the Swedes consume alcohol for just over 70 billion each year. From a socio-economic perspective, it would be great if the swedes could be made to put some of these money on other things. Can alcohol monopoly contribute to this? The answer is no. Contribute alcohol monopoly to a reduction in consumption? Very little speaks for it, and can be summarized in four observations.
• the Population in countries with alcohol monopolies drink more than the swedes, but this can be explained by that the countries have lower taxes on alcohol.
• In the states that abolished their monopoly, the consumption of alcohol is not increased, with few exceptions.
• Statistical studies of the abolition of the monopoly show that the monopoly konsumtionsdämpande effects are largely negligerbara.
• in addition, It is very easy to poke holes in the studies presented as proof that monopoly reduces consumer spending.
a study by Hahn and colleagues (2012) . the Study suffers from the devastating gaps in terms of statistical quality. At its height, it can be used as teaching aids on the country's statistikutbildningar how bad it can go when the lobbies will find on the new ”statistical” evaluation methods. I will obviously take this up in my report.
Want to try to get a reasonable picture of the swedes ' alcohol consumption without a monopoly you need not go further than to Denmark. The danes are drinking 10 per cent more than the swedes, which can be explained by a lower Danish alcohol tax.
Andréasson, and it forskarkollektiv he is included in, therefore offers estimates of how much consumption can be expected to increase if the monopoly is abolished. Such estimates have little scientific importance since they can only be proved or disproved by abolition of the alcohol monopoly. The prophecy is that the consumption of alcohol is increasing very greatly and are based on self-contradictory assumptions, and without understanding of how policy instruments work in practice.
These accommodative fortune telling has Andréasson and his collective have sold to Folkhälsomyndigheten and the Systembolaget in good faith paid for the services because they lack the capacity to assess the sustainability of the reasonableness of the cost. The dealers of the State's new clothes, of course, upset when I point out that the state in this case is naked, and call me extreme. Also, Gmel and colleagues (2016) gets his throw of the ladle, of the same vendors, when they come to similar conclusions.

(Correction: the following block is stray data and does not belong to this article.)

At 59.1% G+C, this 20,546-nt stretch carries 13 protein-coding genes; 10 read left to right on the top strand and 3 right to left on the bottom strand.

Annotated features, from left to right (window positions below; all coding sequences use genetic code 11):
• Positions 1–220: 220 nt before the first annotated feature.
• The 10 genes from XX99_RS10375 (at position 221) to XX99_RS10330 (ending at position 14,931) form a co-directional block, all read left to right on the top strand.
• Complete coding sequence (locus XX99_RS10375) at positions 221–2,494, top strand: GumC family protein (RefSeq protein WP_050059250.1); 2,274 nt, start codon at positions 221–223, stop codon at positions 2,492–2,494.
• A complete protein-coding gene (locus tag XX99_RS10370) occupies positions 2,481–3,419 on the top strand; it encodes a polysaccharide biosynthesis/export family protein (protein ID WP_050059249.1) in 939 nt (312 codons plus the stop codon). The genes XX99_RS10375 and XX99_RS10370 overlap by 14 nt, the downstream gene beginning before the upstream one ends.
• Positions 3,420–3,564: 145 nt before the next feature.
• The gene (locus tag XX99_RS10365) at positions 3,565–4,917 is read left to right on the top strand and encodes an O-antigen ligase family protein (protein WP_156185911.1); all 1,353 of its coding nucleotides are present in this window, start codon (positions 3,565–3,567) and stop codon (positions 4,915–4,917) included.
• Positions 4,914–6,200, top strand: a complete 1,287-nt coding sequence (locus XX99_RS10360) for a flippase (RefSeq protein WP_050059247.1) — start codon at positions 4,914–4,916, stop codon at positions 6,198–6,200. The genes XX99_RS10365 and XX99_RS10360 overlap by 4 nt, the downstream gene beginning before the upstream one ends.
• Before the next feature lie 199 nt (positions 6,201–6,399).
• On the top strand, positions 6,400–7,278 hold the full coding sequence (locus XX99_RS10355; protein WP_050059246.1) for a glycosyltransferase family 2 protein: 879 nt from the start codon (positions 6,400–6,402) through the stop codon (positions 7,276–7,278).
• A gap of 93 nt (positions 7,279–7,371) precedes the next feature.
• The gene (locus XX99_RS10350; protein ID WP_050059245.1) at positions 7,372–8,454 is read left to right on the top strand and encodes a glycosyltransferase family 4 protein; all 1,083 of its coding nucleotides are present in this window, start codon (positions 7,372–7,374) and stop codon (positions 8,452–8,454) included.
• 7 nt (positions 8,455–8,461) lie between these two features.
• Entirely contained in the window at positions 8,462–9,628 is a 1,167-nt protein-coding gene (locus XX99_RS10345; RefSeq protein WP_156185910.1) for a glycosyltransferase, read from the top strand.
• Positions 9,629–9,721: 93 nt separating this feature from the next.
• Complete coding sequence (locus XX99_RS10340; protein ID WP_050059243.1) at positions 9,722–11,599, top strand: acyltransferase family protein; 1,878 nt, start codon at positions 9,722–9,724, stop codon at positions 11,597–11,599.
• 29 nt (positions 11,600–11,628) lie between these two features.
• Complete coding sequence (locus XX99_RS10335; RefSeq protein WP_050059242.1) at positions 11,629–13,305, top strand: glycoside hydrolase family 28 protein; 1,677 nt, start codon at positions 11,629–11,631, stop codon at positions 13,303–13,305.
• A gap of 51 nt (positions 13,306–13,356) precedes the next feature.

Therefore, one should carefully evaluate if the desired effects exceed the value of a liberalised alcohol market. Advertising for tobacco, alcohol and gambling are covered by completely different legislation. The marknadsföringsinvesteringar we see in the gaming market today, we will never get to see for alcohol.
The previous monopolregleringen in the game forced the Swedish authorities and the government after the government sitting idly by for 15 years. Less than two months after the market omreglerats is now the government and authorities instead of on the offensive. This is the result of a smart regulation with competition, which I write about in the Swedish newspaper svenska Dagbladet.
Add these to my analysis reinforces one of my most important conclusions: alcohol, tobacco and gambling affects to a large extent the consumers themselves. In turn, this strengthens one of my most important suggestions: the state should to a greater extent assist all those who are stuck in their use and want to draw down or quit altogether.
This proposal, and more of my others, is in danger of drowning in the ideological struggle on the alkoholmonopolets be or not to be. My hope is that the sakpolitiska the discussion within the alcohol, tobacco and gambling may be given the opportunity to come up to the surface and contribute to an improved public health policy.